And then we get into gender. Men in drag is, almost always, inherently funny. Women in drag is just not as funny. It’s interesting to watch and I applaud the actors’ commitment and choices made within the framework of that artistic decision, but it just didn’t work. One of my original expectations for the show (and I fully acknowledge this as something I’d just decided would be included in the production) was the acknowledgement and navigation into non-heteronormative relationships. I wanted to see at least ONE of the main relationships be between two women, not a woman and a woman in drag. I wanted there to be an acknowledgement or at least an exploration of gender identity, of trans rights and trans relationships and they had so many opportunities to do this and didn’t take any of them.  And that’s a big, big problem for me. 

Finally, I audibly groaned when Pertruchio and Kate fake kissed. I can NOT understand why they avoided that opportunity. It felt almost as if the production screamed “We gave you an all female ‘Taming of the Shrew’ and that’s as far as we’ll go! It’s cute to have women play men but we won’t make them KISS each other!” Fake anything onstage reads as just that—FAKE—and to fake kiss is the stuff of junior high school productions and should never be an issue in a professional production. Ultimately, it read as borderline homophobic and a little offensive. 
In the end, everything about the show felt tentative and too safe and not what I expected from a director who brought an acclaimed all-female “Henry IV” to St. Ann’s Warehouse last year. I love so much about Shakespeare in the Park and the Public Theatre but this “Shrew” is hardly shrewd and unless you can win tickets through Today Tix, I certainly wouldn’t stand around and wait for this one. 

 

Becoming One of 5 Million at The Public Theater

Nickolaus Hines

Black and red text against a backdrop photograph of Delacorte theater detail the four possible ways to get free tickets to Shakespeare in the Park. It’s free, the tickets are accessible online for a millennial generation afraid of human-to-human contact and it is a chance to understand Shakespeare through the performances of award winning actors.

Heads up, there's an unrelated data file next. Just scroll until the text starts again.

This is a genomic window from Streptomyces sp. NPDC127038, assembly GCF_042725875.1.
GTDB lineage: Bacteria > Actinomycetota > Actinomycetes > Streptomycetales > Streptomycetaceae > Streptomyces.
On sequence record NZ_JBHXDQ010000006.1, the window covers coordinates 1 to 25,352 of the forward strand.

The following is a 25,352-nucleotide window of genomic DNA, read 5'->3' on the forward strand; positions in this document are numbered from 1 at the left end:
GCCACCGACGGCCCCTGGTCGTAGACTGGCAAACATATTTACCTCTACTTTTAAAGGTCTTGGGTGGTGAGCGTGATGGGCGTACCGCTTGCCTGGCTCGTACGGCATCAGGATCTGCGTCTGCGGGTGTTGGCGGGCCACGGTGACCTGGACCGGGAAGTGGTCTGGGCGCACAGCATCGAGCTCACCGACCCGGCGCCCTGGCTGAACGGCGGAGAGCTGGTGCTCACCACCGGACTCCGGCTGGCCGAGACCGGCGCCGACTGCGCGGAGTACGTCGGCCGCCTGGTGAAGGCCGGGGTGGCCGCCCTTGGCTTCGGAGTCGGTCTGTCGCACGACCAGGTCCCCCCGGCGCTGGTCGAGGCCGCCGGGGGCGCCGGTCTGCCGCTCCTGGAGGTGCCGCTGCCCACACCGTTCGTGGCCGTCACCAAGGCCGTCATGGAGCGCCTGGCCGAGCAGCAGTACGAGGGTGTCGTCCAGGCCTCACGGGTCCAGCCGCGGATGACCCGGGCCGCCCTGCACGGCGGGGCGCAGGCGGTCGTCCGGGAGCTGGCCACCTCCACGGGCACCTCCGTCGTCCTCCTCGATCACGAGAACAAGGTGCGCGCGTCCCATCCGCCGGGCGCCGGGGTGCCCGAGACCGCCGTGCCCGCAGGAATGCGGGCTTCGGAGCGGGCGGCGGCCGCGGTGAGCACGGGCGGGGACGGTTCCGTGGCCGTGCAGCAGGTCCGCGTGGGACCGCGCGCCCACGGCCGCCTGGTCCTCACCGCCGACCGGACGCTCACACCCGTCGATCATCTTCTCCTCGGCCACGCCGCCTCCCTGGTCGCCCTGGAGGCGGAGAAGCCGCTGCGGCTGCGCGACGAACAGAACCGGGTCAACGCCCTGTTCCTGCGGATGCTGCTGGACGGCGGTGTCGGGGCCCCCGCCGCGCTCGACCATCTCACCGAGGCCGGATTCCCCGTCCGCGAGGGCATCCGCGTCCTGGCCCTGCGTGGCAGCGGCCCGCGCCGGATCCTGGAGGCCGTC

I dutifully entered my name into the ticket lottery the first day I moved to New York three weeks ago.  And then again the next day, and the next. I repeatedly pushed forward my name in an effort to join the cultural (yet cheap) elite who have seen the Bard’s words belted out in the most famous urban park in the world. 

Kate Burton, Lily Rabe, and Hamish Linklater in The Public Theater’s Free Shakespeare in the Park production of Cymbeline, directed by Daniel Sullivan, at the Delacorte Theater in Central Park. Photo credit: Carol Rosegg

Kate Burton, Lily Rabe, and Hamish Linklater in The Public Theater’s Free Shakespeare in the Park production of Cymbeline, directed by Daniel Sullivan, at the Delacorte Theater in Central Park. Photo credit: Carol Rosegg

Theater is “an essential cultural force,” the Public Theater website writes. Founder Joseph Papp looked to bring theater into discussion as a public good. I had spent the last four years in Auburn, Ala., attending Auburn University, where theater is less of a public good and more of an aside meant only for a few eyes and ears. I was overdue for my vaccine of cultural force, but my public insurance wasn’t getting me the care very quickly.

“Hello – Thank you for signing up for the Virtual Ticketing Lottery for Free Shakespeare in the Park,” the first line of each denial email read. “Unfortunately, you have not been selected to receive tickets to tonight’s performance.”

Until I did. 

I was given seven hours to claim my ticket in Central Park. I admittedly had entered my name on this fateful day as an afterthought, having long since graduated from the school of sugar plum fairies and dreams where such things come true. I knew the tickets were for Cymbeline, but I didn’t know even the basic plot structure of Cymbeline.  Yet when I received the email detailing where to pick up my tickets, I knew I was about to join more than 5 million people and 50 years of Free Shakespeare in the Park.

While I sat in the outdoor, half-coliseum arrangement of the Delacorte Theater I reveled in being persistent enough to enter my name day after day. I was aware that it was a small task to ask for a quality free performance, but I couldn’t help but feel as if I had been randomly picked because of my sheer willpower, not a random selection computer program.

It didn’t matter that I was unfamiliar with Cymbeline, either. Each actor and each actress spoke with anachronistic, modern day inflections that carried the audience through Old English rather than dropped them. The artistic liberties that were taken showed through in song and dance numbers as well as audience interactions. The play itself piggybacked me into enjoyment even more grand than the satisfaction of being chosen to receive a ticket. I walked back to the subway at the conclusion of the play in awe at the quality directing and acting.

I finally had my four-year-overdue visit with the cultural doctor, and I did it without needing to take out a loan.